DC Mayor Says City is Ready to Legalize Marijuana Sales Once Congress Gets Out of the Way. Mayor Muriel Bowser (D) said last Friday that city officials are ready to move forward with implementing legal marijuana sales once Congress removes a rider that has prevented the city from doing so. "We have a tax-and-regulates scheme. We've prepared our alcohol and beverage office to be prepared to implement regulation," she said. "And we have to we have to get the hurdle of Congress out of the way."

NYPD Says You Can Now Smoke a Joint in Public. In the wake of Governor Andrew Cuomo's (D) signing marijuana legalization into effect, with the legalization of possession of small amounts in effect immediately, the NYPD has issued a memo noting that people can smoke marijuana in public anywhere they can smoke a cigarette in public. Smoking marijuana on sidewalks or front stoops is no longer "a basis for an approach, stop, summons, arrest, or search" the department memo said. But the city bans smoking in parks and at beaches, so there is no marijuana smoking allowed there, either.

Psychedelics

Third Massachusetts City Approves Psychedelic Decriminalization. Last Thursday night, the Northampton City Council approved a resolution calling for the deprioritization of drug law enforcement against natural psychedelics. Included are psilocybin, ayahuasca, and a number of other entheogenic plants and fungi. The measure passed on a unanimous vote, making Northampton the third city in the state to enact such reforms, after Somerville and Cambridge.

Drug Treatment

ACLU, NYCLU Sue New York County over Methadone Access in Prison. The ACLU and its state affiliate, the New York Civil Liberties Union filed a lawsuit Monday against Jefferson County seeking to compel the Jefferson County Correctional Facility to provide access for methadone treatment for opioid use disorder. The county bans methadone treatment for prisoners, which plaintiffs argue violates state civil rights law, the US Constitution, and the Americans with Disabilities Act.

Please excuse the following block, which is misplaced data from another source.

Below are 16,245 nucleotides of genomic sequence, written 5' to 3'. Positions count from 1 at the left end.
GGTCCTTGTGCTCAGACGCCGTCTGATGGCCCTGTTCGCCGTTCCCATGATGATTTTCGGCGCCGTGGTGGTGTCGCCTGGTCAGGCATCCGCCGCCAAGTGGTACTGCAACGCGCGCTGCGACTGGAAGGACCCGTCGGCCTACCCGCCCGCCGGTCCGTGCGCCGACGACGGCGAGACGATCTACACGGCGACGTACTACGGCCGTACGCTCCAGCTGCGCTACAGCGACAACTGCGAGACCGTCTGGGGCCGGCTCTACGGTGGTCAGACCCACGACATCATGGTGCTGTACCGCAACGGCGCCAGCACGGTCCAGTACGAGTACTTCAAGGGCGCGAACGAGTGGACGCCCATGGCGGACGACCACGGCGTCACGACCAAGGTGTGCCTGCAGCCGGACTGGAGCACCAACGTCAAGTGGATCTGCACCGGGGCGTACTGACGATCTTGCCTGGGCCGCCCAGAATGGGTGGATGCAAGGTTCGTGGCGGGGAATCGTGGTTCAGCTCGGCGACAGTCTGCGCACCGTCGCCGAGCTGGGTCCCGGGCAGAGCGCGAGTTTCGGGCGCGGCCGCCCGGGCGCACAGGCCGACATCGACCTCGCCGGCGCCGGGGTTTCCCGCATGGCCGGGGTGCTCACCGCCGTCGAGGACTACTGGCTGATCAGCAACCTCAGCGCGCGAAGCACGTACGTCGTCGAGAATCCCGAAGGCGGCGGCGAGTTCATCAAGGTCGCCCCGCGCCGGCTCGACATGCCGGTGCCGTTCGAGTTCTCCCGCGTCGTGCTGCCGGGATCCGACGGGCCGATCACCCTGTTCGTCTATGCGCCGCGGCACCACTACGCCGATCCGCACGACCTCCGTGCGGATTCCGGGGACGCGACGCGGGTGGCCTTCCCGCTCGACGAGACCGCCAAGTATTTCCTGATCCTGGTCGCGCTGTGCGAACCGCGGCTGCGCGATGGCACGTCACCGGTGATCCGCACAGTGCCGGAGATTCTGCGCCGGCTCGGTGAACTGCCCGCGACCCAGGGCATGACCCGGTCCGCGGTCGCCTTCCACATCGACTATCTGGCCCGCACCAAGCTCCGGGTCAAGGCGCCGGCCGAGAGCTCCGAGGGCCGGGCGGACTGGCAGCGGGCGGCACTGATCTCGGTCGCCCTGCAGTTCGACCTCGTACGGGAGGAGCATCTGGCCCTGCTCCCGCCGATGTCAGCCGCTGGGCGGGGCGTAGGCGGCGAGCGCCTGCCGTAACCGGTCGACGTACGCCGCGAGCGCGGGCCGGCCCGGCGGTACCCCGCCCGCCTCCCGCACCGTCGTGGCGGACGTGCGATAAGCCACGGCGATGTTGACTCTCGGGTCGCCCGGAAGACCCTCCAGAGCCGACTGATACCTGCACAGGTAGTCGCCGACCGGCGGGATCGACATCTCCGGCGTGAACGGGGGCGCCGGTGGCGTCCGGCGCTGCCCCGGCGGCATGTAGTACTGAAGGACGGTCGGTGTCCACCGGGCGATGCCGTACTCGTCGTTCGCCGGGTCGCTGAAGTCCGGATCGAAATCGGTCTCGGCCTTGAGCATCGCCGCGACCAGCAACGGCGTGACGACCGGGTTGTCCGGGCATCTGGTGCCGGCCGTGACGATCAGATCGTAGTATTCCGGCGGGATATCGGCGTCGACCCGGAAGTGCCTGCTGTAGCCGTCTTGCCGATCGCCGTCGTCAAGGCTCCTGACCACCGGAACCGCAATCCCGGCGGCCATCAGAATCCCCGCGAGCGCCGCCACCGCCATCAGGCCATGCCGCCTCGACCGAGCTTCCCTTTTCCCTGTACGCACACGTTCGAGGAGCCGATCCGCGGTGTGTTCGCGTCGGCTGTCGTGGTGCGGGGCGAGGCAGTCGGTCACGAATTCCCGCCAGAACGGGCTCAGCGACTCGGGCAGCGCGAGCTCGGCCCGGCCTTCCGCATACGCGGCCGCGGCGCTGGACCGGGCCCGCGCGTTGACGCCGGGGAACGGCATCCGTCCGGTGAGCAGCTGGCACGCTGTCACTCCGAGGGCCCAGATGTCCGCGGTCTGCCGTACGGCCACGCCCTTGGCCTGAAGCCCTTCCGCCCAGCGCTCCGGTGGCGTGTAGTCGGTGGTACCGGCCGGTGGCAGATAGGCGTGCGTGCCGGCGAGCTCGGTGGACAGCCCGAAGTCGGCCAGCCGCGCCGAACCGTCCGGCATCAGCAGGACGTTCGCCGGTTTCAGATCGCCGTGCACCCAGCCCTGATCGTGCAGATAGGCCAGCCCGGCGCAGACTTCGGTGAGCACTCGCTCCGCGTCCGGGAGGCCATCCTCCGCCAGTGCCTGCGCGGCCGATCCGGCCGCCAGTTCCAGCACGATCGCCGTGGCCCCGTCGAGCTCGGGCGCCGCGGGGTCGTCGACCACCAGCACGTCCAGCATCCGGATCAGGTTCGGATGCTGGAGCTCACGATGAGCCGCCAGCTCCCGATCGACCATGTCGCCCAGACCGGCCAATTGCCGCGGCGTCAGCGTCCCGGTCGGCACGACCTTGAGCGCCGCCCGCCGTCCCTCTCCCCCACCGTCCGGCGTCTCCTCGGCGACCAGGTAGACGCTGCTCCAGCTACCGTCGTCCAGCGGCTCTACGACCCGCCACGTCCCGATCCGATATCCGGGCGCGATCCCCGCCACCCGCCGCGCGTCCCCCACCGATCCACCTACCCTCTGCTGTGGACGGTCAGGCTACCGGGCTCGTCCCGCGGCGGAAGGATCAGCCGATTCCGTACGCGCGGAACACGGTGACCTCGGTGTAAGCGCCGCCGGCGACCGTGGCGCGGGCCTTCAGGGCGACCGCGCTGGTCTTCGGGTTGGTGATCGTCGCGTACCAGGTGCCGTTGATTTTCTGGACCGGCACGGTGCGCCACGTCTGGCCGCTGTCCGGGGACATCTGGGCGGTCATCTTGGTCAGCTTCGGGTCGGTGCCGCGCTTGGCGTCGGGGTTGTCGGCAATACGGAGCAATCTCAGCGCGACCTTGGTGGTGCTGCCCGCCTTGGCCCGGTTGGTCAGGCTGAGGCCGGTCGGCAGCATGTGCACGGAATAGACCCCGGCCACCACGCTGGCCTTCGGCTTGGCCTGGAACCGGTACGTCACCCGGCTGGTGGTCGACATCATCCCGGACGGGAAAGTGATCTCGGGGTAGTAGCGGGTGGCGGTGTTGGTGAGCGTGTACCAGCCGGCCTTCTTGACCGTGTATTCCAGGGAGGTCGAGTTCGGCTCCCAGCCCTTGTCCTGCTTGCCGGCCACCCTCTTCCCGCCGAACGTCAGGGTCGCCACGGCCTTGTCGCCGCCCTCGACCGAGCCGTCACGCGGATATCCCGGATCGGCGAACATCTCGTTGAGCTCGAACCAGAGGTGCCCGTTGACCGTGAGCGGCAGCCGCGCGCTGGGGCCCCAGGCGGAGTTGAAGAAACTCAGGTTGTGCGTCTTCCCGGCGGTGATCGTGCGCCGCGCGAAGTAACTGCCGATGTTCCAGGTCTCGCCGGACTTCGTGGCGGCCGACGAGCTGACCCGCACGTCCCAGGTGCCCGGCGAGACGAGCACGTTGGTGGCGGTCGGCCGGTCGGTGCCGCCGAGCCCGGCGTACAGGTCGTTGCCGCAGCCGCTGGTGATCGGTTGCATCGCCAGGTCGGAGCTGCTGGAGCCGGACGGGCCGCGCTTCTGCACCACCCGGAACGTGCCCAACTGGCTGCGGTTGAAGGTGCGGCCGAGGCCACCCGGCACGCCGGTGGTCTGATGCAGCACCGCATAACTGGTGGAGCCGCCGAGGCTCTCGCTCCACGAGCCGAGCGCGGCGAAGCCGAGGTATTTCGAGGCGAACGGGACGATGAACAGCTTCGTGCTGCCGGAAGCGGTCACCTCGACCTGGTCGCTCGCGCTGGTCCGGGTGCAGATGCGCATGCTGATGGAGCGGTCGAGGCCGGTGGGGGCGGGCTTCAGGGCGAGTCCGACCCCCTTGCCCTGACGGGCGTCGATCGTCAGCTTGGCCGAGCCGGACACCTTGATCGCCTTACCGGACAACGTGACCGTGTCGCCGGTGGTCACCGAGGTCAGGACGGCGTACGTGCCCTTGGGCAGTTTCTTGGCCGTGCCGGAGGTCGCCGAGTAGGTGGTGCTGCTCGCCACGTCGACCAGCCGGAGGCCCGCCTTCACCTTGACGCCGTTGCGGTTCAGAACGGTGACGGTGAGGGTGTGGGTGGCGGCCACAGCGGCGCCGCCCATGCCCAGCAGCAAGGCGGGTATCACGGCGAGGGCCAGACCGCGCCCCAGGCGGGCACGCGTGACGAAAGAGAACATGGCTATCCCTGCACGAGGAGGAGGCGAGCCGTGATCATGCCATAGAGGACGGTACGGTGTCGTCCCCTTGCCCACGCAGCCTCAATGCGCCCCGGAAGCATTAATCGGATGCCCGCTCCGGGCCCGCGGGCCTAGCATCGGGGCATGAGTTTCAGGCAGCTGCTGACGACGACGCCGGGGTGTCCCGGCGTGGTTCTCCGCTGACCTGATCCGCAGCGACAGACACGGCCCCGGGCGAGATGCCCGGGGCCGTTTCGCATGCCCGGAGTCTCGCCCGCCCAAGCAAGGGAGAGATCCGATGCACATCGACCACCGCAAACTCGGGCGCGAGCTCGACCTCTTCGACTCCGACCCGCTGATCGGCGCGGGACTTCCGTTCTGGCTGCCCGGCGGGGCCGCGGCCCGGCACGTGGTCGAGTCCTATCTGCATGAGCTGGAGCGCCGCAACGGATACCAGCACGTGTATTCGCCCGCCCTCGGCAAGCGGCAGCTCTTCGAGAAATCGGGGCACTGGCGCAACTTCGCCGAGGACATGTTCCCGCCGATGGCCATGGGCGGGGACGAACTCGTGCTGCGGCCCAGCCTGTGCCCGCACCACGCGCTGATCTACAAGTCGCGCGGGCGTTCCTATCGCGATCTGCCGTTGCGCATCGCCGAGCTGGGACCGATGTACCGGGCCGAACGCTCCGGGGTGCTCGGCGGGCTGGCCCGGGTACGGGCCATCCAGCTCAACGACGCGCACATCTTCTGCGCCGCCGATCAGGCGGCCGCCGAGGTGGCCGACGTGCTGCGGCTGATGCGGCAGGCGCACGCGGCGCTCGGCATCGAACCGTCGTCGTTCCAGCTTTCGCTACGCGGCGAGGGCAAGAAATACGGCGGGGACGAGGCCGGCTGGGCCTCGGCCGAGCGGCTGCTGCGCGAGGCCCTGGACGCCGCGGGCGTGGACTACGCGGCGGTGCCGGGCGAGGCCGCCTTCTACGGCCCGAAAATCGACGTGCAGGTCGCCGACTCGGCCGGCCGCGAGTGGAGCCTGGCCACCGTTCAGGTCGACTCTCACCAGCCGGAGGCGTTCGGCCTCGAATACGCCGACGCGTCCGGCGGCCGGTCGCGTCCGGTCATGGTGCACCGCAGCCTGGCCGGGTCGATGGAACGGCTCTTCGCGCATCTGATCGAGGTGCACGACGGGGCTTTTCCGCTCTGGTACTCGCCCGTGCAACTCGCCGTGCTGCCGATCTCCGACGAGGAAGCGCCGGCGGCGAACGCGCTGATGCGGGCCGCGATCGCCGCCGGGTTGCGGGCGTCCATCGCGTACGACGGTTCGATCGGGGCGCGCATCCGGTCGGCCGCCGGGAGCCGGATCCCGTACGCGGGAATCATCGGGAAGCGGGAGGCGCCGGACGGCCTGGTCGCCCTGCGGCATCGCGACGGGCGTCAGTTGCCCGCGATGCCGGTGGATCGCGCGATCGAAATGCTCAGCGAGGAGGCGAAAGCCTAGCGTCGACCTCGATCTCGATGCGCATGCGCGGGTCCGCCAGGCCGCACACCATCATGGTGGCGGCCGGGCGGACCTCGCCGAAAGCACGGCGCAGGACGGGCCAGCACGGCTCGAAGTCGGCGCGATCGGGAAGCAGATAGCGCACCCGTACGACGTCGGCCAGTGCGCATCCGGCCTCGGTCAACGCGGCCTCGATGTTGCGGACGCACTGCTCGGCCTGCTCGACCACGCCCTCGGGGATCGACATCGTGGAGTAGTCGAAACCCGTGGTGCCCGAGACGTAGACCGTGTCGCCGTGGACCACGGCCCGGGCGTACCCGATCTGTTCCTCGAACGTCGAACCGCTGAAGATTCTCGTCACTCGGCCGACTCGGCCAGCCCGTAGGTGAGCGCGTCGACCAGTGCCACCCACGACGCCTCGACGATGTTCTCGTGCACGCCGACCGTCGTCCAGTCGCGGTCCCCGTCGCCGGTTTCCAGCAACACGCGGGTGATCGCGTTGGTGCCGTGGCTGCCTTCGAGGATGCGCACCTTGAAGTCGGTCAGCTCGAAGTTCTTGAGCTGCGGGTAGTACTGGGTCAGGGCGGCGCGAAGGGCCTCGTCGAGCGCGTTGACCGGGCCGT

Law Enforcement

Sentencing Commission Report Decline in Drug Prosecutions Last Year. During Fiscal Year 2020, federal prosecutors filed some 64,565 criminal cases, a decline of 15.6% over the previous year, "reflecting the impact of the COVID-19 pandemic on the work of the courts." Drug possession cases continued a five-year decline, dropping 22%, while drug trafficking cases, which had gone up slightly in Fiscal Year 2019, had declined 17% in FY 2020. The most common federal prosecutions were immigration cases, accounting for 41% of all federal prosecutions.

Drug War Issues

Criminal JusticeAsset Forfeiture, Collateral Sanctions (College Aid, Drug Taxes, Housing, Welfare), Court Rulings, Drug Courts, Due Process, Felony Disenfranchisement, Incarceration, Policing (2011 Drug War Killings, 2012 Drug War Killings, 2013 Drug War Killings, 2014 Drug War Killings, 2015 Drug War Killings, 2016 Drug War Killings, 2017 Drug War Killings, Arrests, Eradication, Informants, Interdiction, Lowest Priority Policies, Police Corruption, Police Raids, Profiling, Search and Seizure, SWAT/Paramilitarization, Task Forces, Undercover Work), Probation or Parole, Prosecution, Reentry/Rehabilitation, Sentencing (Alternatives to Incarceration, Clemency and Pardon, Crack/Powder Cocaine Disparity, Death Penalty, Decriminalization, Defelonization, Drug Free Zones, Mandatory Minimums, Rockefeller Drug Laws, Sentencing Guidelines)CultureArt, Celebrities, Counter-Culture, Music, Poetry/Literature, Television, TheaterDrug UseParaphernalia, Vaping, ViolenceIntersecting IssuesCollateral Sanctions (College Aid, Drug Taxes, Housing, Welfare), Violence, Border, Budgets/Taxes/Economics, Business, Civil Rights, Driving, Economics, Education (College Aid), Employment, Environment, Families, Free Speech, Gun Policy, Human Rights, Immigration, Militarization, Money Laundering, Pregnancy, Privacy (Search and Seizure, Drug Testing), Race, Religion, Science, Sports, Women's IssuesMarijuana PolicyGateway Theory, Hemp, Marijuana -- Personal Use, Marijuana Industry, Medical MarijuanaMedicineMedical Marijuana, Science of Drugs, Under-treatment of PainPublic HealthAddiction, Addiction Treatment (Science of Drugs), Drug Education, Drug Prevention, Drug-Related AIDS/HIV or Hepatitis C, Harm Reduction (Methadone & Other Opiate Maintenance, Needle Exchange, Overdose Prevention, Pill Testing, Safer Injection Sites)Source and Transit CountriesAndean Drug War, Coca, Hashish, Mexican Drug War, Opium ProductionSpecific DrugsAlcohol, Ayahuasca, Cocaine (Crack Cocaine), Ecstasy, Heroin, Ibogaine, ketamine, Khat, Kratom, Marijuana (Gateway Theory, Marijuana -- Personal Use, Medical Marijuana, Hashish), Methamphetamine, New Synthetic Drugs (Synthetic Cannabinoids, Synthetic Stimulants), Nicotine, Prescription Opiates (Fentanyl, Oxycontin), Psilocybin / Magic Mushrooms, Psychedelics (LSD, Mescaline, Peyote, Salvia Divinorum)YouthGrade School, Post-Secondary School, Raves, Secondary School